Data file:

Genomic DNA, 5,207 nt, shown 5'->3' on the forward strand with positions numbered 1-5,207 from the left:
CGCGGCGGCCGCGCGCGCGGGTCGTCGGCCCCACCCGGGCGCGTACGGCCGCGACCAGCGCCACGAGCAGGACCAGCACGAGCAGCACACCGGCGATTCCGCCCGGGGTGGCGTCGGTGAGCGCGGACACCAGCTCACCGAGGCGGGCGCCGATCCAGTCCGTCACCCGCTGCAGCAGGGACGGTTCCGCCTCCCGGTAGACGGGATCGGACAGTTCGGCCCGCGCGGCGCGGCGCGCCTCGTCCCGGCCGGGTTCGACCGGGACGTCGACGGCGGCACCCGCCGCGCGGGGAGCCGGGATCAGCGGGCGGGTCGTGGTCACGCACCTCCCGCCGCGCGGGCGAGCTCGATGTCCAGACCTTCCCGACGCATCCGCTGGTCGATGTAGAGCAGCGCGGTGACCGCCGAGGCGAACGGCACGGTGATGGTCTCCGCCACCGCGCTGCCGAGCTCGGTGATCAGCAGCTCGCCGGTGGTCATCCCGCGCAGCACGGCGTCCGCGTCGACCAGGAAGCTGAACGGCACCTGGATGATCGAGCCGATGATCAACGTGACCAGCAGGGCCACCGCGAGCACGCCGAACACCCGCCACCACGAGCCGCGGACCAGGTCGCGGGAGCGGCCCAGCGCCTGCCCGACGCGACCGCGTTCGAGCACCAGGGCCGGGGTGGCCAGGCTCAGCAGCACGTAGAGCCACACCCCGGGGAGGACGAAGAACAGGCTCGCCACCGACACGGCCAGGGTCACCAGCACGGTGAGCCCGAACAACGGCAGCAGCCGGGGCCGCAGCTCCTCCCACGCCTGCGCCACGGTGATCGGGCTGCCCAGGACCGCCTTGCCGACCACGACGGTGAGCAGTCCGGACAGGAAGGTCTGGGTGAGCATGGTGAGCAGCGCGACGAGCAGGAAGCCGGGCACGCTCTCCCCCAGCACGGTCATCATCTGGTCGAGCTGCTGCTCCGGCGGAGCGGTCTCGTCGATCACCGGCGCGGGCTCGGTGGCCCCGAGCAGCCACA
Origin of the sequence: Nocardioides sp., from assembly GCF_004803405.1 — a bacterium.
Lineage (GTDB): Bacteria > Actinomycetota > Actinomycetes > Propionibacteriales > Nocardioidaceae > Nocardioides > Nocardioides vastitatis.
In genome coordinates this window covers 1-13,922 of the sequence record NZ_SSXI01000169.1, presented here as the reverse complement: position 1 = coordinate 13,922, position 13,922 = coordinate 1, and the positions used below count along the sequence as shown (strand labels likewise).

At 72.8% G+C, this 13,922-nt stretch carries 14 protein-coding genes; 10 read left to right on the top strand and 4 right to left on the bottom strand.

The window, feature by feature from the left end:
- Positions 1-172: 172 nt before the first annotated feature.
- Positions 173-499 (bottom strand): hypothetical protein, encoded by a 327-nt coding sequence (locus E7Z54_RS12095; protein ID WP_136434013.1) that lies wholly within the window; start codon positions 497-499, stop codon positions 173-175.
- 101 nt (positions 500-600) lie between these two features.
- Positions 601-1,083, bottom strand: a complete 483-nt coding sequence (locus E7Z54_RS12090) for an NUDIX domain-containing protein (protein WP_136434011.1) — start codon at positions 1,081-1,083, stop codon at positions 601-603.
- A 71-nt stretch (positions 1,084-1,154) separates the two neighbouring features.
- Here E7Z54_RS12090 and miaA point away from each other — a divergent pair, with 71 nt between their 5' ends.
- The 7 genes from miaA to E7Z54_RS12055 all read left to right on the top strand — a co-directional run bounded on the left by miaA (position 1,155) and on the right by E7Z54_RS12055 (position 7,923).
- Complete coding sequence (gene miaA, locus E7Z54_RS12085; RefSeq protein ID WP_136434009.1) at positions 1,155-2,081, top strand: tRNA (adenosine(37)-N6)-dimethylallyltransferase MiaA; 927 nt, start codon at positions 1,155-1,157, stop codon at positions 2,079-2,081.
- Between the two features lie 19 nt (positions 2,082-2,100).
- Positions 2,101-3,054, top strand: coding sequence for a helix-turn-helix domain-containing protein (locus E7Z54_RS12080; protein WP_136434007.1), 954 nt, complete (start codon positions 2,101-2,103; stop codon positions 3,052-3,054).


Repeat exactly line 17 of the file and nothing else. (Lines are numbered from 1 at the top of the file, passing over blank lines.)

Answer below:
- Positions 2,101-3,054, top strand: coding sequence for a helix-turn-helix domain-containing protein (locus E7Z54_RS12080; protein WP_136434007.1), 954 nt, complete (start codon positions 2,101-2,103; stop codon positions 3,052-3,054).